The political class in Romania surpassed itself last week. Without any warning or discussion they passed a draft law to protect themselves against prosecution for corruption. Under the proposed law, the president, members of parliament, and lawyers would no longer be classed as public officials, thus protecting them from charges of abuse of office, bribe-taking, conflict of interest, and other corruption crimes, Officials who have been convicted of such crimes may be exonerated if the bill becomes law.
The bill has not yet been sent for President Basescu’s signature. He can return the bill for revision only once.
Prime Minister Victor Ponta – on his return from Nelson Mandela’s funeral - seemed to accept on 12 December that the law needed to be discussed again, and if it is endorsed by legal experts, that Romania should ask the European Commission to say whether it breaks any of the country’s international obligations.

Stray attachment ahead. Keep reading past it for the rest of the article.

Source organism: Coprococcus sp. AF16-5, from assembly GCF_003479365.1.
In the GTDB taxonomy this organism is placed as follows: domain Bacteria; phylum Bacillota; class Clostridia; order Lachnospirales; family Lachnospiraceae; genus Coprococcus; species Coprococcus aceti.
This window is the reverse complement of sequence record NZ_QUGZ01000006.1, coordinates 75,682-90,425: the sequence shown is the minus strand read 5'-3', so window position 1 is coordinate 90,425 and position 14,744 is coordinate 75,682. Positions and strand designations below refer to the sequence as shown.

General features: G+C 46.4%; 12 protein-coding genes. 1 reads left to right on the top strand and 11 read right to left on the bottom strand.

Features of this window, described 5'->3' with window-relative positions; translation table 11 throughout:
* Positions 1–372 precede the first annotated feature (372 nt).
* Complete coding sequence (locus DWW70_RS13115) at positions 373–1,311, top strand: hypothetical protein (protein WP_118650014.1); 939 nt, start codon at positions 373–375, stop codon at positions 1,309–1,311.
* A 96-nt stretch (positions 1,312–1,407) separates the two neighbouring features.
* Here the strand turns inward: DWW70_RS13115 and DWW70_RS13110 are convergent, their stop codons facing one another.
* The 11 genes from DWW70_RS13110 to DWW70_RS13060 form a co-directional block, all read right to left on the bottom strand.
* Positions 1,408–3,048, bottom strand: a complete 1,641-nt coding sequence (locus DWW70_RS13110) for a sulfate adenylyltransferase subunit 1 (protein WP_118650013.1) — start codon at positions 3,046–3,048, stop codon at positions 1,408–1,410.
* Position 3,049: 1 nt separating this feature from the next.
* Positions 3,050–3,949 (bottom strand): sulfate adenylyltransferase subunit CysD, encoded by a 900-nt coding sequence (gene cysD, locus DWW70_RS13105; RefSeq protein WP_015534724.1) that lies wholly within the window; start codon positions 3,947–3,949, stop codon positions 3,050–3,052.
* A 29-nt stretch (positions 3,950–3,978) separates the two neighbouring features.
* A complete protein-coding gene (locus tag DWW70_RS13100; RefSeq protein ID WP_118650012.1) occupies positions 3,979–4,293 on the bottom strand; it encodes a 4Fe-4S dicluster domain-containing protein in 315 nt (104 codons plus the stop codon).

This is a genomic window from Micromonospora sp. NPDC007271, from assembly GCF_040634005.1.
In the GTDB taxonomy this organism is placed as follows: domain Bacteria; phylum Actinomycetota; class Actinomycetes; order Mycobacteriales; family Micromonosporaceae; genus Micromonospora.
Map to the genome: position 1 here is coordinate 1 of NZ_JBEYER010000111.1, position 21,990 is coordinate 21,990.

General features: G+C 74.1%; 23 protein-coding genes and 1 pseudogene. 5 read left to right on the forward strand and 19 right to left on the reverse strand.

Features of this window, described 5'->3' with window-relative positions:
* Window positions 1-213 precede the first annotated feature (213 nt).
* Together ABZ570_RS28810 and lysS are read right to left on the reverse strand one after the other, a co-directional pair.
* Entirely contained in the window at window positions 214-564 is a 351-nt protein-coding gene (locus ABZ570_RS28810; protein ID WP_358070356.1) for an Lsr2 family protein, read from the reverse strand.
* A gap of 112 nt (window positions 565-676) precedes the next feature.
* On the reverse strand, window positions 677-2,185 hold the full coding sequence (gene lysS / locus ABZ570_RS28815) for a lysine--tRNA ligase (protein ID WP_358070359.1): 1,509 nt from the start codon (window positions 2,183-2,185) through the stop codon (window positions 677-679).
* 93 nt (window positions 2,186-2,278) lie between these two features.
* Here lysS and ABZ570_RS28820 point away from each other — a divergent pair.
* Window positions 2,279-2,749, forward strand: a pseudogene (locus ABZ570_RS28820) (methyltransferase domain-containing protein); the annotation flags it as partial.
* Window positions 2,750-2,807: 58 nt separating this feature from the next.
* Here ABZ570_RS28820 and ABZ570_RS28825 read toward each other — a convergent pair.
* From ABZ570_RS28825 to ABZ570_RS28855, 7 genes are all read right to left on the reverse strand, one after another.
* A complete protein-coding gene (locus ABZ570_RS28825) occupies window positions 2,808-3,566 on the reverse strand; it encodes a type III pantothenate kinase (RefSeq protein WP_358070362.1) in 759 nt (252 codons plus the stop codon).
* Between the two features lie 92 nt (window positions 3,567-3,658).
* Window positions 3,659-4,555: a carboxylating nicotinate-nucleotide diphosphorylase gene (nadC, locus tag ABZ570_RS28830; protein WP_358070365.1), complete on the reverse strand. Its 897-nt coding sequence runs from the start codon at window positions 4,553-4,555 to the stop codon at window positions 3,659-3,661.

The anti-corruption agency DNA says 28 parliamentarians are on trial or serving prison sentences for corruption and more than 100 mayors and deputy mayors are on trial for financial crimes. The bill sharply contradicts Romania’s obligations under European and UN anti-corruption agreements, the DNA said.
One frequent blogger on things Romanian sets the scene and gives further detail here